Disc golf is a flying disc sport game invented in the early 1900’s. It uses the same rules and techniques of the classical old game of traditional golf, but instead of using clubs and balls, players actually use flying discs! It’s pretty interesting, especially for those who don’t really like regular golf and are good at throwing a frisbee. You might have thought, as I did, ‘What are those baskets with nets for in this park?’, well now you’ll know!
Origin And History
Although the sport of disc golf is thought to have been invented in the early 1900’s, modern and contemporary disc golf currently being played around the world only started in the early 1960’s. The sport has gained wide acclaim and acceptance and there are currently more than 35,000 players indulging in the sport in more than 47 countries around the globe.
Currently there are more than 47 countries recognized by the Professional Disc Golf Association (PDGA) where this sport is being played. These include the United States, Canada, and the European countries. There are thousands of courses throughout these countries that provide facilities for amateurs, as well as professional disc golf players.
Rules And Strategies
The rules and techniques of PLAYING DISC GOLF are the same as those of regular golf. There are 18 holes in regular golf, and it’s the same in disc golf, only with baskets instead of holes. Instead of using a standard club for hitting the ball off the Tee pad, the disc golf player uses his arms for throwing the disc towards a suspended catching post, an elevated metal basket called the Disc Catcher.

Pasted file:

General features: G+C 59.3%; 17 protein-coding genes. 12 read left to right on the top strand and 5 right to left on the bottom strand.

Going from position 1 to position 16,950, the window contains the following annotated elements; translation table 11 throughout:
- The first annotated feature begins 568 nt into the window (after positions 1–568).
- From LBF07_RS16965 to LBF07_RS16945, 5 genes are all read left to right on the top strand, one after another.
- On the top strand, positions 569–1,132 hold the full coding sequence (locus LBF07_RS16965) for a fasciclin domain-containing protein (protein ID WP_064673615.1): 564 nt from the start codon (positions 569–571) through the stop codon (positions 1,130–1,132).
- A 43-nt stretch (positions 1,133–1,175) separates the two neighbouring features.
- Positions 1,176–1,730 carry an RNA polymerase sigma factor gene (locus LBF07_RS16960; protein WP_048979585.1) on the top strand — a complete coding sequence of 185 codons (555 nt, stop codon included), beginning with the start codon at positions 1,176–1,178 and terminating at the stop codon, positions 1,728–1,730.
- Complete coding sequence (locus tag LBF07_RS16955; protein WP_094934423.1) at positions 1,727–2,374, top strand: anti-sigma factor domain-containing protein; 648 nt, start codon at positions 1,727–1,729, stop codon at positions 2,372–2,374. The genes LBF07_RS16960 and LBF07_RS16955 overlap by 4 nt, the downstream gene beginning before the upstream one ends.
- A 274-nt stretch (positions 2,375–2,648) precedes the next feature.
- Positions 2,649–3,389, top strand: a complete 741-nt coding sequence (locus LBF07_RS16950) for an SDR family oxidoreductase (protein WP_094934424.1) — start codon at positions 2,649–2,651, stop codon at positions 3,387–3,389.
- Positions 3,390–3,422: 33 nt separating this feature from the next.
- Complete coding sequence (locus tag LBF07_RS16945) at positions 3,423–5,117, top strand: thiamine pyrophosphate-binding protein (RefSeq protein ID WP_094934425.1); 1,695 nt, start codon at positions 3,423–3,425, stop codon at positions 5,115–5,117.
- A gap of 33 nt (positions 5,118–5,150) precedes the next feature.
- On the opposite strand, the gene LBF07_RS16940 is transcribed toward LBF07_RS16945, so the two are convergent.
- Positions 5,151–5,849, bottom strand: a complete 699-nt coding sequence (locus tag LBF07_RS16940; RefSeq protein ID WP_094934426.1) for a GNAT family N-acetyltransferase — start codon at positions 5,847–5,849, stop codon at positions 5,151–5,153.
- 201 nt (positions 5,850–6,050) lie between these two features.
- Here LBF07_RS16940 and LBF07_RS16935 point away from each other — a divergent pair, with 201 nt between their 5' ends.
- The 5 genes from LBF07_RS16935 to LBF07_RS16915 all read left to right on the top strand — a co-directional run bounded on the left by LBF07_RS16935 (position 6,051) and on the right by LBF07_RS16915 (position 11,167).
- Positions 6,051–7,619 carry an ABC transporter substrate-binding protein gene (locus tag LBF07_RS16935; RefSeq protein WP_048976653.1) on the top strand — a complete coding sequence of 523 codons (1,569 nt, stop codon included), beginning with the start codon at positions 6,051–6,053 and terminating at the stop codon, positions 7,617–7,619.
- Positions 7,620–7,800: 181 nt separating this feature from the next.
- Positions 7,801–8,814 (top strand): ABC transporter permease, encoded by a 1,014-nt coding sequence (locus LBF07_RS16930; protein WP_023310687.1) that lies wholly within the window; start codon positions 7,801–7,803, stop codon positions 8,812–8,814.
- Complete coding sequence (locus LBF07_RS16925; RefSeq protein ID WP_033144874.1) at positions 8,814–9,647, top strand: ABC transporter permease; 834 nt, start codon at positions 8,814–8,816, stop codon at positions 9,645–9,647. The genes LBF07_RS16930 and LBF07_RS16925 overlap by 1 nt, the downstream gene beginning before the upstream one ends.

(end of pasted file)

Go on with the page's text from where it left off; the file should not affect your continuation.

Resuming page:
The foot should be firmly placed on the Tee mat (for professionals) and should not cross the front of the Tee while throwing the disc. Multiple throws can be made in order to reach the metal basket. Once a throw has been made, the next throw is made from the point where the disc previously landed. In order to complete a hole, a player needs to put the disc inside the metal basket. The disk can either rest in the basket or in the metal chains of the Disc Catcher.
Pars and Yardage
The Par lengths and yardage for disc golf are the same as regular golf. There are Par 3, Par 4, and Par 5 holes in disc golf. The only difference is that regular golf is measured in yards, whereas disc golf is measured in feet.
There are two types of discs most commonly used in disc golf, the drivers and the putters. Drivers are discs that are designed to cut through the air and hence have sharp edges. Putters, on the other hand, have thick edges and are usually used while throwing from a close range, as they fly more in a straight line. The disc types and weights are important characteristics that must be kept in mind while playing the game.
Disk Golf Community
Disc golf is an emerging sport, the fourth fastest growing sport in the United States. More and more people and athletes are taking interest in the sport. People travel to different states and countries to take part in tournaments and matches. Various online forums have been set up to guide and encourage people to play the sport.